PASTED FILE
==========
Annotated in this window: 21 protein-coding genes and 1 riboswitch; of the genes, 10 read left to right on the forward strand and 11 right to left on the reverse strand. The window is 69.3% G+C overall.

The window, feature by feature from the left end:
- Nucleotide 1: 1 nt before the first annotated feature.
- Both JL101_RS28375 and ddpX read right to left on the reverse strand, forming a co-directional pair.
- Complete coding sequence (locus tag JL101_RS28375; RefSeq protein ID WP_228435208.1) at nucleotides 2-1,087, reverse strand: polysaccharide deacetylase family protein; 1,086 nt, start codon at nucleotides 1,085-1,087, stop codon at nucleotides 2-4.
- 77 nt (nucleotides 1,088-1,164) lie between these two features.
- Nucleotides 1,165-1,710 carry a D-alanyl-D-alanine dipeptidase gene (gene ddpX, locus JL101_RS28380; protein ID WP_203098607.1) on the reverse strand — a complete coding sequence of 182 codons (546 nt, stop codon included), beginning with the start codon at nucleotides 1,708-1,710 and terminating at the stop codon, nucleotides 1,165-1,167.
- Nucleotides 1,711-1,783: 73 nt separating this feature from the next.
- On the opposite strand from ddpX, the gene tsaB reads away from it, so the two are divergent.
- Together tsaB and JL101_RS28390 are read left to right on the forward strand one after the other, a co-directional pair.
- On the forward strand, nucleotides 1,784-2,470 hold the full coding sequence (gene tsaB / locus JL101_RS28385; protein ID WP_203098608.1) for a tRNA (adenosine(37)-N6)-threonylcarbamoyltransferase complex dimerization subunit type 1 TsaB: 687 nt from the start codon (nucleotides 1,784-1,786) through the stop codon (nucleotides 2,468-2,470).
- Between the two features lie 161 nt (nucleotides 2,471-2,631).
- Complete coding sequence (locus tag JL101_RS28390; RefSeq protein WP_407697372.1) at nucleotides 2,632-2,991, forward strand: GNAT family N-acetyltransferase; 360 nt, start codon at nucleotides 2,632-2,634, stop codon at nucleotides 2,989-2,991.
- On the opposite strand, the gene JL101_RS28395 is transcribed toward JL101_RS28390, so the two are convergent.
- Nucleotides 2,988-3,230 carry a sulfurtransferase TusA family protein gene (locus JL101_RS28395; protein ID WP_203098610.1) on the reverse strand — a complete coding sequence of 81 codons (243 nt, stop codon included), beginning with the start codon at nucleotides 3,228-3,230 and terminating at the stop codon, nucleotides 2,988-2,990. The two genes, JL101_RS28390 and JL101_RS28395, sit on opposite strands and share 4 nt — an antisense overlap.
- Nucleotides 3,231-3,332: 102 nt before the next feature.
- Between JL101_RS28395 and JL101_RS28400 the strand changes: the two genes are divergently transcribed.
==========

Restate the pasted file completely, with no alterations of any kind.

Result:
Annotated in this window: 21 protein-coding genes and 1 riboswitch; of the genes, 10 read left to right on the forward strand and 11 right to left on the reverse strand. The window is 69.3% G+C overall.

The window, feature by feature from the left end:
- Nucleotide 1: 1 nt before the first annotated feature.
- Both JL101_RS28375 and ddpX read right to left on the reverse strand, forming a co-directional pair.
- Complete coding sequence (locus tag JL101_RS28375; RefSeq protein ID WP_228435208.1) at nucleotides 2-1,087, reverse strand: polysaccharide deacetylase family protein; 1,086 nt, start codon at nucleotides 1,085-1,087, stop codon at nucleotides 2-4.
- 77 nt (nucleotides 1,088-1,164) lie between these two features.
- Nucleotides 1,165-1,710 carry a D-alanyl-D-alanine dipeptidase gene (gene ddpX, locus JL101_RS28380; protein ID WP_203098607.1) on the reverse strand — a complete coding sequence of 182 codons (546 nt, stop codon included), beginning with the start codon at nucleotides 1,708-1,710 and terminating at the stop codon, nucleotides 1,165-1,167.
- Nucleotides 1,711-1,783: 73 nt separating this feature from the next.
- On the opposite strand from ddpX, the gene tsaB reads away from it, so the two are divergent.
- Together tsaB and JL101_RS28390 are read left to right on the forward strand one after the other, a co-directional pair.
- On the forward strand, nucleotides 1,784-2,470 hold the full coding sequence (gene tsaB / locus JL101_RS28385; protein ID WP_203098608.1) for a tRNA (adenosine(37)-N6)-threonylcarbamoyltransferase complex dimerization subunit type 1 TsaB: 687 nt from the start codon (nucleotides 1,784-1,786) through the stop codon (nucleotides 2,468-2,470).
- Between the two features lie 161 nt (nucleotides 2,471-2,631).
- Complete coding sequence (locus tag JL101_RS28390; RefSeq protein WP_407697372.1) at nucleotides 2,632-2,991, forward strand: GNAT family N-acetyltransferase; 360 nt, start codon at nucleotides 2,632-2,634, stop codon at nucleotides 2,989-2,991.
- On the opposite strand, the gene JL101_RS28395 is transcribed toward JL101_RS28390, so the two are convergent.
- Nucleotides 2,988-3,230 carry a sulfurtransferase TusA family protein gene (locus JL101_RS28395; protein ID WP_203098610.1) on the reverse strand — a complete coding sequence of 81 codons (243 nt, stop codon included), beginning with the start codon at nucleotides 3,228-3,230 and terminating at the stop codon, nucleotides 2,988-2,990. The two genes, JL101_RS28390 and JL101_RS28395, sit on opposite strands and share 4 nt — an antisense overlap.
- Nucleotides 3,231-3,332: 102 nt before the next feature.
- Between JL101_RS28395 and JL101_RS28400 the strand changes: the two genes are divergently transcribed.